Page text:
Tuesday, April 16, 2013

Improvements in the park!

After almost a year I bought a ticket at the gate and entered Kasu Brahmananda Reddy National Park (KBR) for my morning constitutional. The ticket permits me to walk along identified paths in a part of KBR that is an unofficially designated visitor’s zone for recreational walking. Otherwise, I walk daily in the beautifully landscaped KBR walkway owned by the Greater Hyderabad Municipal Corporation’s (GHMC), which acts as a buffer zone outside the park, and runs around its circumference.
KBR has always drawn me like a thirsty camel to an oasis. It is a miraculous lung space of typical deccani greenery, in the midst of a burgeoning city. As a natural sponge it soaks up rainwater, sequestering subterranean aquifers and is the catchment for rills that recharge Banjara lake. As a natural asset it is unparalleled by anything that the GHMC’s extended real estate can boast of. A worthy rival would have been Hussain Sagar, but that has been myopically compromised. It’s once sparkling waters, teeming with fish and bird fauna have degenerated into a malodorously inert mega-cesspool that the corporation still proclaims amongst the city’s jewels.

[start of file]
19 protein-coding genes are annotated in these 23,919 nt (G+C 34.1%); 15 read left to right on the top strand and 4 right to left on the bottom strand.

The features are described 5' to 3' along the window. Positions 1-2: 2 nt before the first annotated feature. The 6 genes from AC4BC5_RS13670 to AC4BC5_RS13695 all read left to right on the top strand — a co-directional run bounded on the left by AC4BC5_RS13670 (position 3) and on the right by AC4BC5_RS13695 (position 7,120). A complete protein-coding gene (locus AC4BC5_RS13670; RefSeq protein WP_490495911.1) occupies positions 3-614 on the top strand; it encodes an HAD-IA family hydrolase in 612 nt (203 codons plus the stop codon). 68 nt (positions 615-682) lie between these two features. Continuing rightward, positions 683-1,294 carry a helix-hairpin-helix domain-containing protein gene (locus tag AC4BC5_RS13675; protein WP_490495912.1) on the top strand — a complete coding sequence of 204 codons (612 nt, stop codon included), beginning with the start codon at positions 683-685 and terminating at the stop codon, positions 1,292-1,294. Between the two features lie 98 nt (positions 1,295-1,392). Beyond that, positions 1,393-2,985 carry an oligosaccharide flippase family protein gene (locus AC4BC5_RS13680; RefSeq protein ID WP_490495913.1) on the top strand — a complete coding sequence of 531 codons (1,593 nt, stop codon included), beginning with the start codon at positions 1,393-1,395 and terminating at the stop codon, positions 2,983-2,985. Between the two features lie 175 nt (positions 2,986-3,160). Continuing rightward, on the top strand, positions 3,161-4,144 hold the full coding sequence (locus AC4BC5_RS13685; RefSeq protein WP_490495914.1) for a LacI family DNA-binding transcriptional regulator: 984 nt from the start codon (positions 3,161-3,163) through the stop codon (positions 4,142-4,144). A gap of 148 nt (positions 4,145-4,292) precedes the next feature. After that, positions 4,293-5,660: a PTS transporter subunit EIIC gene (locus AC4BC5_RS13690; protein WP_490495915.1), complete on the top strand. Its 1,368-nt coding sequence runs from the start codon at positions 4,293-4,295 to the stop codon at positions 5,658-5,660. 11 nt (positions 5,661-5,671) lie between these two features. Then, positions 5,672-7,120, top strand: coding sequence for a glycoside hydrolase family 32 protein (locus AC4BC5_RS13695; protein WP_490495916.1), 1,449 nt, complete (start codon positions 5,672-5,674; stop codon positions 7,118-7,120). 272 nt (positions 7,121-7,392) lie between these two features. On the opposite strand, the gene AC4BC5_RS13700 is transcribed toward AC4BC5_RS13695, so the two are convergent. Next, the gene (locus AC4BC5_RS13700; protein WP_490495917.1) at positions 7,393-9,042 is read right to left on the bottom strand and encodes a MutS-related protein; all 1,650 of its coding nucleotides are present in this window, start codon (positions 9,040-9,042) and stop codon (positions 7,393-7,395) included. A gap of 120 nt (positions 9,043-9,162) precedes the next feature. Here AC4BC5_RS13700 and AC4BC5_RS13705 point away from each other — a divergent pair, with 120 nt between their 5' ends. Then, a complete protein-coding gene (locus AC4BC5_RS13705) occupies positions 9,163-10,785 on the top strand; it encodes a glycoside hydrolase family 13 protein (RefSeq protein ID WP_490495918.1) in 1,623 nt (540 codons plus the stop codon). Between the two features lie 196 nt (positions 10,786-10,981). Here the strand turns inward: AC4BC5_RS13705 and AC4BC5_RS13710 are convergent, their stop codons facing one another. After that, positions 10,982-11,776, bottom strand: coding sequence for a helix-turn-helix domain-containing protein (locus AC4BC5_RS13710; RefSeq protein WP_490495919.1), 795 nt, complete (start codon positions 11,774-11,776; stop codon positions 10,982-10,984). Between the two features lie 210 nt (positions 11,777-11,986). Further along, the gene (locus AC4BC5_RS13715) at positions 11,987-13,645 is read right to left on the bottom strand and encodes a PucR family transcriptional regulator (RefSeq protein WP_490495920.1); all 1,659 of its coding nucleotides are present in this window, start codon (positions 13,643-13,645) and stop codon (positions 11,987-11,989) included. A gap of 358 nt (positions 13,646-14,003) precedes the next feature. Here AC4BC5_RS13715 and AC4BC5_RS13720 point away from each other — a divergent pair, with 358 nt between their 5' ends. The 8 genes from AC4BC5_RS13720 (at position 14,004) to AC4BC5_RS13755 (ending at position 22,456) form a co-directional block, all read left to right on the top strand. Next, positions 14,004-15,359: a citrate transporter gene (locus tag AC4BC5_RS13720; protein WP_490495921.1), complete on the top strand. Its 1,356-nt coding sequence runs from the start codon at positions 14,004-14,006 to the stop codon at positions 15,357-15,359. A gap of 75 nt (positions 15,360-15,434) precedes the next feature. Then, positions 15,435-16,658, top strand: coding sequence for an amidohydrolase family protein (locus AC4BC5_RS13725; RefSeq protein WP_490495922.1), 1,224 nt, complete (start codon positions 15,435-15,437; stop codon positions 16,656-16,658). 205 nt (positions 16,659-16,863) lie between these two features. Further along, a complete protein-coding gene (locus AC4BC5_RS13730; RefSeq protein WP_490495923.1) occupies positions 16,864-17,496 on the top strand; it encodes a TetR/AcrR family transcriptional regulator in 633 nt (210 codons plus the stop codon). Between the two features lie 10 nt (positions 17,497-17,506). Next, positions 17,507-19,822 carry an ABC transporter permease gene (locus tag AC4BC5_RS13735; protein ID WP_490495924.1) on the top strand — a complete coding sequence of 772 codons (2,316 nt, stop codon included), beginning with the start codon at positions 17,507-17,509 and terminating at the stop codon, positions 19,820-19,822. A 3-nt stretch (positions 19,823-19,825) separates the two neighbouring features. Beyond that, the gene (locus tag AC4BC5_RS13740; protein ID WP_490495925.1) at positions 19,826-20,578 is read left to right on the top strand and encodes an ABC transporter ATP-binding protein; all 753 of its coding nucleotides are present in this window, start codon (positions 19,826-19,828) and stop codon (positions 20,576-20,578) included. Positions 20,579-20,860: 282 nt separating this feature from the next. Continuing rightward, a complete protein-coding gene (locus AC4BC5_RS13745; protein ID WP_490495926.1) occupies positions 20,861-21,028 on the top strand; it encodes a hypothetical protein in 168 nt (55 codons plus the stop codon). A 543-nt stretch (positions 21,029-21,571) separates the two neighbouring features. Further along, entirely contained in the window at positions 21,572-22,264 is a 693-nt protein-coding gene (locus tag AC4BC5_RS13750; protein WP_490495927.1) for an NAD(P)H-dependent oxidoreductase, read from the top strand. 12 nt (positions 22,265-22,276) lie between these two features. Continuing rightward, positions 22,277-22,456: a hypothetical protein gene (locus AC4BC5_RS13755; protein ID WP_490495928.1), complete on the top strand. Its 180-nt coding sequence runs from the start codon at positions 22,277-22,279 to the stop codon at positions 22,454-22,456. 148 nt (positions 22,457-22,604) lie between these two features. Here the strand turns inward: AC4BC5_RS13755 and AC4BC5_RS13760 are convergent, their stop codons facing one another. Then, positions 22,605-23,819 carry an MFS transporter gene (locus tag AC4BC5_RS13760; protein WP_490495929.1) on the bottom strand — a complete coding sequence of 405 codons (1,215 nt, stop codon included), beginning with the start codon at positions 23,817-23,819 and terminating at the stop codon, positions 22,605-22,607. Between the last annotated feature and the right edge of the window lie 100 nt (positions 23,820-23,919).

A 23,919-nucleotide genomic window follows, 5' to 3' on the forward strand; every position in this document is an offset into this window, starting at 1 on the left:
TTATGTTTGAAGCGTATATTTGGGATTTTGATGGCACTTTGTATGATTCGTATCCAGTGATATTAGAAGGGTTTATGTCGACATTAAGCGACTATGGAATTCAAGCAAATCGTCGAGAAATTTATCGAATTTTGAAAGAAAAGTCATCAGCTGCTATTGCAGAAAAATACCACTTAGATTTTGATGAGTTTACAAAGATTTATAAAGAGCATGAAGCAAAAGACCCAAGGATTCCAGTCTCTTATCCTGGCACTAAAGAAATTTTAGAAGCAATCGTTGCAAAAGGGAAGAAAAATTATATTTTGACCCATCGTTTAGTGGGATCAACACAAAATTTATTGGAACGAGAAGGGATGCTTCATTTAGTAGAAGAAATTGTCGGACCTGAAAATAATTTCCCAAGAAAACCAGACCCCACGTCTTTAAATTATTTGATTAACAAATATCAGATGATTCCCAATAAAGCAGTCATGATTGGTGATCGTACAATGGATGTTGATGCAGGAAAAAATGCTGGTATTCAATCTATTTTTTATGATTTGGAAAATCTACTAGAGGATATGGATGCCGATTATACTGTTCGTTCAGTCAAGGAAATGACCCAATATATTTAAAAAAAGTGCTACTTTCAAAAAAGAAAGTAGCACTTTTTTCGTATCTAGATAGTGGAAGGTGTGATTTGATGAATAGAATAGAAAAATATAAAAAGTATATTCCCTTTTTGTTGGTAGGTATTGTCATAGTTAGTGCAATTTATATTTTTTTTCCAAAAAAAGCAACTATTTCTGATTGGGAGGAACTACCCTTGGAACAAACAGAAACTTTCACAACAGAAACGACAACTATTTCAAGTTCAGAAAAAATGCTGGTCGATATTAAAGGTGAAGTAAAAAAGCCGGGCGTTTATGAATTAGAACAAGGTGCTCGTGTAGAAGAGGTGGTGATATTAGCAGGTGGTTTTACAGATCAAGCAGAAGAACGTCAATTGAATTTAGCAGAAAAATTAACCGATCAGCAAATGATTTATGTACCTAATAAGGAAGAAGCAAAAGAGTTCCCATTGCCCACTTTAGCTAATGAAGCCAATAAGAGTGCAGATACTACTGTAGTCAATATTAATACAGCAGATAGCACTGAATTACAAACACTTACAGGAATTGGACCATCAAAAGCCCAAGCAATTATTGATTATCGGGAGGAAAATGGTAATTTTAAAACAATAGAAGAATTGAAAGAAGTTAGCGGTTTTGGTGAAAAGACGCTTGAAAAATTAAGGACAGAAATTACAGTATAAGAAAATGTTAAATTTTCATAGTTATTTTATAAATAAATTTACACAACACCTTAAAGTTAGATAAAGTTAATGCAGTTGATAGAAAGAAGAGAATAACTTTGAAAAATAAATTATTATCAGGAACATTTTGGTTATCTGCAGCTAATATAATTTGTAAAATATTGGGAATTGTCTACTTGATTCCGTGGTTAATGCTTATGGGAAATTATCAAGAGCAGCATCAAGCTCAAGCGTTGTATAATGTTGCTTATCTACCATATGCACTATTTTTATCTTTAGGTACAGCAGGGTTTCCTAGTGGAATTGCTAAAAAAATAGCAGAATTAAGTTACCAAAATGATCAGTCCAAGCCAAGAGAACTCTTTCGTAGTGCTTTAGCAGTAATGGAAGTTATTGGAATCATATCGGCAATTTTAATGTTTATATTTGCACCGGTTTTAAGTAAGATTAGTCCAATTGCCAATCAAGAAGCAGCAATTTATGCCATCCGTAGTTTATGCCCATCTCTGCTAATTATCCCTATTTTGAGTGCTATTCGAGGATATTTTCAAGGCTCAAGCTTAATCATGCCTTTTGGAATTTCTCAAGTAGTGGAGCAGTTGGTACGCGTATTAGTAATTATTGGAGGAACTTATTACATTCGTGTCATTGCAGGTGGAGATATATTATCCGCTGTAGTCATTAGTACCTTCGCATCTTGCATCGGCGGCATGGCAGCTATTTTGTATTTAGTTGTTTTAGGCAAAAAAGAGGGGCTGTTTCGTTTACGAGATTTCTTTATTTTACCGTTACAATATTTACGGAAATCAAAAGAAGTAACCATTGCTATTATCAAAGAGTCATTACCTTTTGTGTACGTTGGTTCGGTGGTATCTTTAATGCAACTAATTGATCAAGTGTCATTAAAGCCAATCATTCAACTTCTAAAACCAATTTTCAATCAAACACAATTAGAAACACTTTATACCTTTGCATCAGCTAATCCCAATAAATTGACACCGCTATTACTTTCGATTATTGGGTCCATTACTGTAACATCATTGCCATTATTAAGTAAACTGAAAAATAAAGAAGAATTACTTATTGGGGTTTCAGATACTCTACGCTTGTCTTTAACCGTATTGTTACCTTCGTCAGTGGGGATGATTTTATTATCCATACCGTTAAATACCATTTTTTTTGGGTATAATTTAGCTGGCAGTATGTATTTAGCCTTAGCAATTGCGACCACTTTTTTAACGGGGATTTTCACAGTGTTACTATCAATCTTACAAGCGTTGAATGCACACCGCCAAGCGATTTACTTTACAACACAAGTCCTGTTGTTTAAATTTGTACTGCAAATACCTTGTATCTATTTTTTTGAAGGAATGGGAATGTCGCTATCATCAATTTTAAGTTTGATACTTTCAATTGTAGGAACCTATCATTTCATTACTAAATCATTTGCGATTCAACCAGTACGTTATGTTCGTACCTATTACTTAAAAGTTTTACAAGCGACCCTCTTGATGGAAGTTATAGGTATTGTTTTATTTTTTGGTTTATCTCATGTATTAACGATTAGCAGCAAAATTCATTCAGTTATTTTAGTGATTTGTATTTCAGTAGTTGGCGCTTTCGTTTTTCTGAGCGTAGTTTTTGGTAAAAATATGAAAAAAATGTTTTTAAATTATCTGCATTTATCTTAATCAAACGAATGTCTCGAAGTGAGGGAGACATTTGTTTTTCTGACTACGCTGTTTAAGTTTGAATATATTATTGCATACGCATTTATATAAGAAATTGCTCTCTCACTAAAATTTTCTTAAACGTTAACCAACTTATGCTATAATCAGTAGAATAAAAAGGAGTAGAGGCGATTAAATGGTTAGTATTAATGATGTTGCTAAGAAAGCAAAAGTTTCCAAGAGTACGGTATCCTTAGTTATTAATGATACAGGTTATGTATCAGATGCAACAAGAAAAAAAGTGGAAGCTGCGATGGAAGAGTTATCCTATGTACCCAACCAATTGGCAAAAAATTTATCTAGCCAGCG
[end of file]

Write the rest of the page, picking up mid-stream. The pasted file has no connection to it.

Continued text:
As I warmed into my stride, the quiddity of the landscape began to sink in, for such areas allow you to unselfconsciously meld into their naturalness. There is a becalming ambience intrinsic to wilderness that enfolds you so preternaturally that you do not realize the sense of wellbeing that begins to assuage you with each passing moment. To my mind the sole reason for this is the absence of human despoliation, wherein lies the ageless strength of such landscapes, and their ability to impart solace seamlessly to the troubled.